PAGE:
Dr. Greenwald, the defendant's expert witness, board certified in internal medicine and medical oncology, testified that it was highly unlikely that the failure to diagnose Mrs. Alexander's condition in January 1996 was the cause of her death. He stated that if a diagnosis had been made in September 1995, or in January 1996, she almost certainly would have died of the cancer in any event.

He contended that as of September 1996, when there was a suspicion of cancer, Mrs. Alexander presented symptoms of very advanced incurable lung cancer. He opined that based on her condition in September 1996, and in November 1996, an inference can be made that as of January 1996 she had metastatic cancer with less than a ten percent chance of cure, with a somewhat greater chance of cure in September 1995. He testified that it would be unusual, but not impossible, for a cancer that is curable nine months earlier to advance as far as it did by September 1996. He stated that in January 1996 she was anemic and had marked weight loss, which may be symptoms of advanced cancer, but that there was no direct evidence that there was cancer because the appropriate tests were not performed.

The claimant seeks to hold the defendant liable for Mrs. Alexander's death (EPTL §5-4.1), and for her conscious pain and suffering during the months before she died, on the grounds that the defendant's conduct was negligent, that it was a departure from accepted standards of medical care and that it was the proximate cause of her death.

The failure of a hospital to inform a patient of a serious medical condition is an act of ordinary negligence.
McKinney v Bellevue Hospital, 183 AD2d 563. "One need not have a medical degree to conclude that claimant should have been told what the radiologist determined when he reviewed her X-ray . . ." Caracci v State of New York, 178 AD 2d 876, 877. See, also, Caracci v State of New York, 203 AD2d 842. The claimant has established by a preponderance of the credible evidence that the failure of the defendant to notify Barbara Alexander of the findings in the radiology report in January 1996 was negligent.
The claimant has also established that, as a result of failing to follow accepted standards of care concerning the handling of X-rays, the defendant failed to properly diagnose Mrs. Alexander's condition. The defendant's position that the claimant has not established the standard of care in the locality where the malpractice occurred, or that there was a deviation from that standard, is not supported by the evidence, nor is its position that Dr. Coughlin's opinion in this regard was baseless because he was not familiar with SUNY Downstate's policies and procedures. His opinion was based upon accepted standards of care concerning handling X-rays, regardless of locale.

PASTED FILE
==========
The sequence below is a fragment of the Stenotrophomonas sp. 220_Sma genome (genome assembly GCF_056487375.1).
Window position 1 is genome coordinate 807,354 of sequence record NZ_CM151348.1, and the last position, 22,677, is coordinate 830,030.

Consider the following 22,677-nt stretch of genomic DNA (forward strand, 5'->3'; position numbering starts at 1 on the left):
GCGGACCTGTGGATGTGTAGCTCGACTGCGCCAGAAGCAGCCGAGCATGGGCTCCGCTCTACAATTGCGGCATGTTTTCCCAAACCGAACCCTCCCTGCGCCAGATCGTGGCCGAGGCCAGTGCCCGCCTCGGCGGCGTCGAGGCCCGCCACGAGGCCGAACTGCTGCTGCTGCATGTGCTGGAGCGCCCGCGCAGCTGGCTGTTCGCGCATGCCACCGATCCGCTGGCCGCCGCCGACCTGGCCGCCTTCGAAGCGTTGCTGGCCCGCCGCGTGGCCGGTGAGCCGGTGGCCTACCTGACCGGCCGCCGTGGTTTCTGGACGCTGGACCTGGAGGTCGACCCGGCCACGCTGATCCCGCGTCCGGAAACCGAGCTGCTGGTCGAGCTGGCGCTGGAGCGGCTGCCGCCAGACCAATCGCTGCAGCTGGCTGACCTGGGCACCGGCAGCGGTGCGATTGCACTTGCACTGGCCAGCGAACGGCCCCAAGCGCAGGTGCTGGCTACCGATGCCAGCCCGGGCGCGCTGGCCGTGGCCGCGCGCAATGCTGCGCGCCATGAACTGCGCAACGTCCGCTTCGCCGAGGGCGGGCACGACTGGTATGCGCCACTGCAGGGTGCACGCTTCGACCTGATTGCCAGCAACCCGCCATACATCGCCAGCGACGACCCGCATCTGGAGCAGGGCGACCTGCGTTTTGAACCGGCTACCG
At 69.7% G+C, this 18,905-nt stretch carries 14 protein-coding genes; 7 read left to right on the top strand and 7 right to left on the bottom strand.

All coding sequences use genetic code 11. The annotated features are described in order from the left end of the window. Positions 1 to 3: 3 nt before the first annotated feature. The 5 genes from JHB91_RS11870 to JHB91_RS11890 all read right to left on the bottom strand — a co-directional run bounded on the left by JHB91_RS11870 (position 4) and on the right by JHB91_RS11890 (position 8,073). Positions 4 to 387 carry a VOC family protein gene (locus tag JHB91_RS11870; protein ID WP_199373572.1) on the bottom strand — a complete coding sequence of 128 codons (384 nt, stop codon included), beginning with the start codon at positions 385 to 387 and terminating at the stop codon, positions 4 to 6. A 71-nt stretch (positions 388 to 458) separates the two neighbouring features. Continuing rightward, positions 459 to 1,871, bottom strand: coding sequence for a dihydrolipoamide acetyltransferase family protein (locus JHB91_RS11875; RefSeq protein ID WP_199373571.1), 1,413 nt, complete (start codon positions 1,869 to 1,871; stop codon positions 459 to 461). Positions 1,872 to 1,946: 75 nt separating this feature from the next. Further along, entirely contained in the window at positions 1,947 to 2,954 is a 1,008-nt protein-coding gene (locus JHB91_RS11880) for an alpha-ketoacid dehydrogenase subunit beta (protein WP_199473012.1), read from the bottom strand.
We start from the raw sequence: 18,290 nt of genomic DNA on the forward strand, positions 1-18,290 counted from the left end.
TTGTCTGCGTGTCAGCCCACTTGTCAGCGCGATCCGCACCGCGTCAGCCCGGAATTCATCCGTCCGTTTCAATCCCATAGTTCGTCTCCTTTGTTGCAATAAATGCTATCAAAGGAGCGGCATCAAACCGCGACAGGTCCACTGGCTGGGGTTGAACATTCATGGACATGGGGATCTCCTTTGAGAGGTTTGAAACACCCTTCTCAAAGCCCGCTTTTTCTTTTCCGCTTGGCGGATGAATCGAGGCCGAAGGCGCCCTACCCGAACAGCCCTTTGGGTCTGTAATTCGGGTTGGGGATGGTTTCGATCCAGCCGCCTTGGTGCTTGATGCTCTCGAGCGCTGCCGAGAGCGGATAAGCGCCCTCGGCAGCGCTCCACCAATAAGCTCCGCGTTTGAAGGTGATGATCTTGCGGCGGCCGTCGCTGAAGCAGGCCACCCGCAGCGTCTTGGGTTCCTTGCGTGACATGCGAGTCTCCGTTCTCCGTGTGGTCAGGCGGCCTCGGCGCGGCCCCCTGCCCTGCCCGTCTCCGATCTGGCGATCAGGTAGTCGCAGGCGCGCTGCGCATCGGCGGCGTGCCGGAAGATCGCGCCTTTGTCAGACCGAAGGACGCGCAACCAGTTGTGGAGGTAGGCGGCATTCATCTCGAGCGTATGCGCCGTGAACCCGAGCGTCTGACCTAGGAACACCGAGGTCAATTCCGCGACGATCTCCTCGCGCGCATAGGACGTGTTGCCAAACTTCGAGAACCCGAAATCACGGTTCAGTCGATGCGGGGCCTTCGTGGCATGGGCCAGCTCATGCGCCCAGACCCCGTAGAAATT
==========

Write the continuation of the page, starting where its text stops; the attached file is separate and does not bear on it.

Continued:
See, Kelly v State of New York, 259 AD2d 962, 963. Dr. Coughlin's testimony in this regard is essentially uncontradicted on the record. See, Prescott v LeBlanc, 247 AD2d 802, 803. The defendant's expert did not address the issue; his testimony was limited to the issue of causation. The defendant offered no proof to contradict the evidence of negligence and malpractice, but chose to defend on the grounds that any negligence was not the proximate cause of decedent's injuries and subsequent death, but that if it was, it was caused by the culpable conduct of others for whom the defendant is not responsible.
The claimant has also established that the foregoing negligence was the proximate cause of Mrs. Alexander's suffering and her death. Upon consideration of the testimony of the respective experts, the Court finds the opinion of Dr. Coughlin in this regard more persuasive.
See, e.g., Moreno v Chemtob, 271 AD2d 585. In reaching this conclusion, the Court has considered the evidence that Mrs. Alexander had smoked one pack of cigarettes a day for approximately 40 to 45 years, and that she had quit smoking approximately seven years before her death.[2]
By reason of the defendant's failure to exercise its duty of care, Mrs. Alexander was neither diagnosed with lung cancer nor otherwise given any information concerning the condition in her right lung, until it was too late. Any possibility of a cure was utterly lost for her and her family due to the negligent acts of the defendant. Upon the evidence presented, the defendant is solely responsible for those actions.

The only support for the defendant's affirmative defense that Mrs. Alexander's suffering and death were caused, either totally or partially, by the culpable conduct of others for whom the defendant is not responsible, namely Drs. Panetta and O'Connell-Mazzei (the radiologist who examined the X-rays in January 1996, prepared the radiology report, but did not directly inform Dr. Panetta of the findings), is counsel's assertion and argument to that effect. There is no evidence in the record which supports the defendant's position that it is not responsible for the conduct of these two physicians.

To the extent that it was established at trial that both of them are members of clinical practice plans, it is established that they are employees of the defendant.